GED

 

This was no mother-and-daughter pact. The philosophy professor questioned the auditorium: why only a few should conquer the exam? In the first row, I smothered elation, not divulging how I scribbled his utterances in toto, chanted tenets in low murmurs in library carrels, visualized the flow of his lecture, head on my pillow. You were studying from a checked-out GED manual. We sat at your kitchen table, your essay in front of me, pen in hand. This! I said. You used the semicolon properly. Not easy! You laughed, a flicker of hope kindling your step to put on more coffee. On test day, you exited the adult learning center, clawing at your purse for a cigarette, your dismissive glance at the cheap bouquet I held blooming shame.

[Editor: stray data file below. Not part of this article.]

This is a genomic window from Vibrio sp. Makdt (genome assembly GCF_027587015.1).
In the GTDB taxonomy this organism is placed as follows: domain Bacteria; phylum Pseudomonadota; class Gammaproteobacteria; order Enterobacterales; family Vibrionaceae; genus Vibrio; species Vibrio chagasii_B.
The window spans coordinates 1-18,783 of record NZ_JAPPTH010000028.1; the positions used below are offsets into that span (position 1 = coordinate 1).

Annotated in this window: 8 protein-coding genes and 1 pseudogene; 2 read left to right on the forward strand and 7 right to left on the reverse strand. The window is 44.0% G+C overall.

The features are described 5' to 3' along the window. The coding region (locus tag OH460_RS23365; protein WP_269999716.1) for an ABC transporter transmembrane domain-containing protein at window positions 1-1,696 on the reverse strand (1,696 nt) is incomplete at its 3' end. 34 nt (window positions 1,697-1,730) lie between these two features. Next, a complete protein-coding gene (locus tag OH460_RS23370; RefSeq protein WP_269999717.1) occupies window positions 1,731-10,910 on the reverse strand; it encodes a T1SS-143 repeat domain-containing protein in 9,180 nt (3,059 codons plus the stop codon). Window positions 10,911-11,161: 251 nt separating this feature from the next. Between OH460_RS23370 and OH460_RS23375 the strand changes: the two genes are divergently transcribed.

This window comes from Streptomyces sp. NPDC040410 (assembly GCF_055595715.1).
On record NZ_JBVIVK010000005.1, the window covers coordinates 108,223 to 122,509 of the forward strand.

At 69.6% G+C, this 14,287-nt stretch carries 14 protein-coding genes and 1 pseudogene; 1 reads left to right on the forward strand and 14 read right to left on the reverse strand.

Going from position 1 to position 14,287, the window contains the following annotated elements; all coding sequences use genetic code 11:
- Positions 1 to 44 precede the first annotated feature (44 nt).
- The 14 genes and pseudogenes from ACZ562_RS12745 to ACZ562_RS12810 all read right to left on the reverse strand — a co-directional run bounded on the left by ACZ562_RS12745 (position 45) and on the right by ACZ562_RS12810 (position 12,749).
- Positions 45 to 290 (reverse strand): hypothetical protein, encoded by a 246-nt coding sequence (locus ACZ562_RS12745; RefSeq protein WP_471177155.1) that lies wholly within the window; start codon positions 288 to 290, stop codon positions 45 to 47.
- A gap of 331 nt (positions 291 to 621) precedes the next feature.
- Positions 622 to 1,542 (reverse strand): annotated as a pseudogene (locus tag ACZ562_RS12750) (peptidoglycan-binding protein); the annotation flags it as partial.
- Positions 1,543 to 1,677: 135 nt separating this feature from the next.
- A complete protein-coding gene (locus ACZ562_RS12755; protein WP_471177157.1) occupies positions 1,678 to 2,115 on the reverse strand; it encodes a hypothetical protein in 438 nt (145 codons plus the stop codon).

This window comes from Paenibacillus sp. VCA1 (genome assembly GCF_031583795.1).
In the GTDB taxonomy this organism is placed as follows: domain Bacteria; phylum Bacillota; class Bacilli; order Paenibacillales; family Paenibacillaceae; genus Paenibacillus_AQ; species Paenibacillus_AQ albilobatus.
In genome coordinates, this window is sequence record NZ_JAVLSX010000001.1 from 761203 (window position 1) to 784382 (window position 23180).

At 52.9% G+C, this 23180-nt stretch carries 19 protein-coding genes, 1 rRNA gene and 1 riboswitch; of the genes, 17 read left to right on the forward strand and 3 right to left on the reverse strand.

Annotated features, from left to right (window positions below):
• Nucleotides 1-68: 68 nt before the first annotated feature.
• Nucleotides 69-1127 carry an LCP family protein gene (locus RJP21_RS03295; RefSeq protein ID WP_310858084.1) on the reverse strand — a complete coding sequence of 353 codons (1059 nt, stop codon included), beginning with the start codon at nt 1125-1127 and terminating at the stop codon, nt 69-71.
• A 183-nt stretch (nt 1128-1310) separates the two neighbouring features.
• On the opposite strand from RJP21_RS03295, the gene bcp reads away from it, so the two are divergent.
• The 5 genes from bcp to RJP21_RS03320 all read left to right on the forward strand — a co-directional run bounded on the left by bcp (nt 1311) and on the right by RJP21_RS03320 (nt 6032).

Thea Swanson has lived a number of lives, the last couple taking place in the state of Washington. She holds an MFA in Writing from Pacific University in Oregon and is the founder and editor of Club Plum Literary Journal. Her flash-fiction collection, Mars, was published by Ravenna Press in 2017. Thea's work can be found in many journals including Fiction Southeast, Mid-American Review and Chiron Review. Thea writes daily while riding the bus and ferry. Find her writing at theaswanson.com.

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